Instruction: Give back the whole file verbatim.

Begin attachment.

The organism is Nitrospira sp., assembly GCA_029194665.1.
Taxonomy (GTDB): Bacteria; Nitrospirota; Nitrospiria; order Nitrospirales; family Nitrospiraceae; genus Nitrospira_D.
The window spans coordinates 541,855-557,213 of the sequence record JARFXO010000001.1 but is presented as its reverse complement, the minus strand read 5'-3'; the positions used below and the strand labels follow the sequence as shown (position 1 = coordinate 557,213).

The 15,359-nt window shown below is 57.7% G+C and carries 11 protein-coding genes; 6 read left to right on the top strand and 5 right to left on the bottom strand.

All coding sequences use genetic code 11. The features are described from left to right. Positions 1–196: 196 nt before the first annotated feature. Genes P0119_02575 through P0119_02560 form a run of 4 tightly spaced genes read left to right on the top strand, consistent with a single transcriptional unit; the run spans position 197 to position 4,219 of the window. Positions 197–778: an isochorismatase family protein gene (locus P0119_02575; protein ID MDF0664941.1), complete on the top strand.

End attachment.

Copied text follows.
The organism is Nitrospira sp., assembly GCA_029194665.1.
Taxonomy (GTDB): Bacteria; Nitrospirota; Nitrospiria; order Nitrospirales; family Nitrospiraceae; genus Nitrospira_D.
The window spans coordinates 541,855-557,213 of the sequence record JARFXO010000001.1 but is presented as its reverse complement, the minus strand read 5'-3'; the positions used below and the strand labels follow the sequence as shown (position 1 = coordinate 557,213).

The 15,359-nt window shown below is 57.7% G+C and carries 11 protein-coding genes; 6 read left to right on the top strand and 5 right to left on the bottom strand.

All coding sequences use genetic code 11. The features are described from left to right. Positions 1–196: 196 nt before the first annotated feature. Genes P0119_02575 through P0119_02560 form a run of 4 tightly spaced genes read left to right on the top strand, consistent with a single transcriptional unit; the run spans position 197 to position 4,219 of the window. Positions 197–778: an isochorismatase family protein gene (locus P0119_02575; protein ID MDF0664941.1), complete on the top strand.